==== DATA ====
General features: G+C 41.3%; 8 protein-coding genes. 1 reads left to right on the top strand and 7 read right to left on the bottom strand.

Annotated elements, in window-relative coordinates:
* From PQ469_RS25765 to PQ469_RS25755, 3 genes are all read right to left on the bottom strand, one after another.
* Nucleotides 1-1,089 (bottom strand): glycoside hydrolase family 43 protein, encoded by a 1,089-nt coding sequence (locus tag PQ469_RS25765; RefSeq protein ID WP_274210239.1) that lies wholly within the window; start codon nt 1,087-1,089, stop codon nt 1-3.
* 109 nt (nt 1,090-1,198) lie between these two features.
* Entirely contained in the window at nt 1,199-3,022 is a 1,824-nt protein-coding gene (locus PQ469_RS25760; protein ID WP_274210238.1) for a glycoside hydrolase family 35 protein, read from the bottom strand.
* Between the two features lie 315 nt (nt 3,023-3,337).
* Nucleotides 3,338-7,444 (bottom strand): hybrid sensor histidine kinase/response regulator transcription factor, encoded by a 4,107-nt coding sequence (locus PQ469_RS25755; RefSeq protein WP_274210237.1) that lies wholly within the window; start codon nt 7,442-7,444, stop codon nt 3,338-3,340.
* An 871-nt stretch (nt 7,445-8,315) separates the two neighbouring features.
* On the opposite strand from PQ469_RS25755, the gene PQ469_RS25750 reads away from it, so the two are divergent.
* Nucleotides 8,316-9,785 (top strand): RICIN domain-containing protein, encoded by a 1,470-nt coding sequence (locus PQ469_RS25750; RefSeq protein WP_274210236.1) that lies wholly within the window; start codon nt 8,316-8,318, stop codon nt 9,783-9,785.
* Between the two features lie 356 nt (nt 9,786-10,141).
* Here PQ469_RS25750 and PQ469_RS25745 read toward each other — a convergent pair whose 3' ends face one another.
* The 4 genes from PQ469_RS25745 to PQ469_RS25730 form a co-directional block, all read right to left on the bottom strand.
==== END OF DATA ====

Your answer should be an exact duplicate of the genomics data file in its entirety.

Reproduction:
General features: G+C 41.3%; 8 protein-coding genes. 1 reads left to right on the top strand and 7 read right to left on the bottom strand.

Annotated elements, in window-relative coordinates:
* From PQ469_RS25765 to PQ469_RS25755, 3 genes are all read right to left on the bottom strand, one after another.
* Nucleotides 1-1,089 (bottom strand): glycoside hydrolase family 43 protein, encoded by a 1,089-nt coding sequence (locus tag PQ469_RS25765; RefSeq protein ID WP_274210239.1) that lies wholly within the window; start codon nt 1,087-1,089, stop codon nt 1-3.
* 109 nt (nt 1,090-1,198) lie between these two features.
* Entirely contained in the window at nt 1,199-3,022 is a 1,824-nt protein-coding gene (locus PQ469_RS25760; protein ID WP_274210238.1) for a glycoside hydrolase family 35 protein, read from the bottom strand.
* Between the two features lie 315 nt (nt 3,023-3,337).
* Nucleotides 3,338-7,444 (bottom strand): hybrid sensor histidine kinase/response regulator transcription factor, encoded by a 4,107-nt coding sequence (locus PQ469_RS25755; RefSeq protein WP_274210237.1) that lies wholly within the window; start codon nt 7,442-7,444, stop codon nt 3,338-3,340.
* An 871-nt stretch (nt 7,445-8,315) separates the two neighbouring features.
* On the opposite strand from PQ469_RS25755, the gene PQ469_RS25750 reads away from it, so the two are divergent.
* Nucleotides 8,316-9,785 (top strand): RICIN domain-containing protein, encoded by a 1,470-nt coding sequence (locus PQ469_RS25750; RefSeq protein WP_274210236.1) that lies wholly within the window; start codon nt 8,316-8,318, stop codon nt 9,783-9,785.
* Between the two features lie 356 nt (nt 9,786-10,141).
* Here PQ469_RS25750 and PQ469_RS25745 read toward each other — a convergent pair whose 3' ends face one another.
* The 4 genes from PQ469_RS25745 to PQ469_RS25730 form a co-directional block, all read right to left on the bottom strand.